Friday, April 8, 2011

The Great Serotonin Crash of 2011

I've tried to be pretty open about my struggle with depression and anxiety over the last few years. It certainly hasn't been easy getting past the "I must be crazy" embarrassment that keeps most people from talking about their own issues, but I am so over that now. Mainly because admitting I was unhappy and then going out and getting help changed my life. Remarkably.
This is my brain.                              This is my brain on drugs.
Turns out, when I had to think about it, crippling anxiety had pervaded every corner of my life since childhood. Extreme perfectionism, social awkwardness, constant disappointment in myself, that painful nervous rumbling in my stomach. It held me back so much, making me too nervous to share my music and forcing me to pass up great opportunities. But it all changed dramatically with the help of a therapist and a shrink. It's really incredible how 20mg of this or 100mg of that can cure a chemical deficiency that is ruining your life. Tom Cruise be damned, it has really worked for me. My brain just naturally doesn't make enough happy juices on its own. Within six months I was playing songs I wrote in front of open mic crowds, getting paid for studio cello work, and working with about three different bands. All without having a nervous breakdown and feeling very positive about everything. Oh, I also fell in love and made some new friends, which ain't too shabby either. I don't think it is hyperbolic to say that a combination of therapy and antidepressants has saved my life.

However, it hasn't all been so simple. My insurance didn't cover most of the therapy nor the medicine I was prescribed that had no generic, and there have been a few annoying side effects. So a couple weeks ago my doc suggested I try a similar, but new and cheaper medicine. Which brings us to the Great Serotonin Crash of 2011. Psych drugs are complex in that you can't just start and stop them, any change requires weeks of tapering doses and some withdrawal. I've been a freaking wreck the last few weeks. Withdrawn, nervous, downright bitchy. But I think I'm starting to get over the hump. It's all made me even more appreciative of how far I've come and the resources and people that got me here. I am doing what I want now and really happy about it, no longer consumed with fear and regret. I think it goes without saying -- but this is the internet and people will freak out about anything -- that this is just my own personal experience. I don't think that drugs are a cure-all, and I certainly don't think they are right for everyone. I simply encourage people to open up and talk about this stuff so it is not so taboo and scary.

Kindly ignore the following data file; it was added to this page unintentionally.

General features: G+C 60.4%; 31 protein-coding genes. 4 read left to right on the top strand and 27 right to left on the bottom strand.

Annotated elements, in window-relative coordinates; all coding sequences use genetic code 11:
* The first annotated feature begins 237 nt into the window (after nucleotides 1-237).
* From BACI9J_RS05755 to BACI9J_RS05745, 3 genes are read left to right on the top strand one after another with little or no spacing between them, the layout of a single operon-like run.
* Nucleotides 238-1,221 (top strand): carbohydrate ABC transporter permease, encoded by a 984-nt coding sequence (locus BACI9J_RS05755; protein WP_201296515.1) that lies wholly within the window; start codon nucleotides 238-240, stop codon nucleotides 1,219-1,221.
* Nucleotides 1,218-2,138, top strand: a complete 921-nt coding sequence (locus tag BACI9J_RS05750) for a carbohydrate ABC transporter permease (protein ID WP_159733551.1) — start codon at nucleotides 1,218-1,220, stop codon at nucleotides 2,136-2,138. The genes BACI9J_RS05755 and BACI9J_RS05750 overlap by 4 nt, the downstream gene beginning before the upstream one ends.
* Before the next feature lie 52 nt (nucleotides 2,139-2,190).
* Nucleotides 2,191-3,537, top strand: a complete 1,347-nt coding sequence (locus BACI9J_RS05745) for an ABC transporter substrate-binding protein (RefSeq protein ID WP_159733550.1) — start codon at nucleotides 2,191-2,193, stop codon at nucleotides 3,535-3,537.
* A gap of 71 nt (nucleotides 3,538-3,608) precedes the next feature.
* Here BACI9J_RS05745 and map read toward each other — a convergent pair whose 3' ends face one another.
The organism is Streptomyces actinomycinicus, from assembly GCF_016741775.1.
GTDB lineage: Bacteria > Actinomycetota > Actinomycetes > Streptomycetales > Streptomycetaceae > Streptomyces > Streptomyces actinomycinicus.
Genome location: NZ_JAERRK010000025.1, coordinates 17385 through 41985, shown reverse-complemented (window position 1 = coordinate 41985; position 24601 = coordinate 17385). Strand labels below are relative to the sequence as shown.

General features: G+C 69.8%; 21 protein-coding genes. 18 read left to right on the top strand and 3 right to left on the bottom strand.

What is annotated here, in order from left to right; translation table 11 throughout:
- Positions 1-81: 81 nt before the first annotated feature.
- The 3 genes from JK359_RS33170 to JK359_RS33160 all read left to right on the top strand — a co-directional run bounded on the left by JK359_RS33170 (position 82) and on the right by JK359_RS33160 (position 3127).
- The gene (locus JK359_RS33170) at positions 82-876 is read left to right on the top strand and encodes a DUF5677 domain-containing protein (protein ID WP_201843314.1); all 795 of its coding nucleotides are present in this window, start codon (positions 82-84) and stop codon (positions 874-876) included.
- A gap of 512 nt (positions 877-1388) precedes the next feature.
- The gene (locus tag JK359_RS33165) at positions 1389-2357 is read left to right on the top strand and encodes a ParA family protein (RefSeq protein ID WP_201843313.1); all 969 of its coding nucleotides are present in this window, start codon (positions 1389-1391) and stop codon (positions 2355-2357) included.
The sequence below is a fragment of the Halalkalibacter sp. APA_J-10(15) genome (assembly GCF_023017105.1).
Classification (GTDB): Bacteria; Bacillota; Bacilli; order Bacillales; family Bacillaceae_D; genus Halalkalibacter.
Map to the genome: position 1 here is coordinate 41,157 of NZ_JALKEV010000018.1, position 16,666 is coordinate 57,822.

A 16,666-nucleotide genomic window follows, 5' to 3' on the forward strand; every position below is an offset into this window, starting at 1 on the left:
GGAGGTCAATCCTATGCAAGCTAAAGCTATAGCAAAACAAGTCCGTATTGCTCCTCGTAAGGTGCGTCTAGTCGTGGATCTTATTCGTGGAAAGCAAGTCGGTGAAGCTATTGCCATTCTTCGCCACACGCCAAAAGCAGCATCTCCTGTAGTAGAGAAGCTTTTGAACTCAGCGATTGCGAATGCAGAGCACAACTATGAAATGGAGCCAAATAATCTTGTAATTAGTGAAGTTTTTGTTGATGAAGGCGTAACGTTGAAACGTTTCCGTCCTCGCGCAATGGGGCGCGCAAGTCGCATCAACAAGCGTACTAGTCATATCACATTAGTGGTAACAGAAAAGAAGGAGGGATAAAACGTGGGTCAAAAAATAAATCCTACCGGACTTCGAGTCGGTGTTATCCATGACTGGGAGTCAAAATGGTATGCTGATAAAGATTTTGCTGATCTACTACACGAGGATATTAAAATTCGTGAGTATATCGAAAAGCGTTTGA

1. : Whoa, I had no idea....
    I can relate and have been surfing a similar disorder since I was made aware (by osmosis and many years of loneliness) that my then recently deceased brother had sapped my parents of all empathy and energy to attend to the needs of their "other" son (me.)

    It hasn't been easy...I really don't want to expand here...though i feel it has played a huge part in a life-long struggle with my self image and trying to quit fighting inside over the opposing over the validity of my pursuit of music over security/pursuit of security over music...

    I have ears for you anytime you need to vent...

    Good Luck to you
    and break a leg on your tour!!

    Tom Susala

  2. Thanks for sharing. I appreciate it. And thanks for the well wishes on the tour, it's gonna rock!

  3. I can very much relate, having anxiety and depression and being on two meds currently. Like you, therapy and medication have really saved me from the pit of despair. I still struggle with self-image but regularly see a therapist and psychiatrist, and couldn't have come the distance I have without a little help of extra brain juices, as you put it. :-) I'm glad to see you sharing this.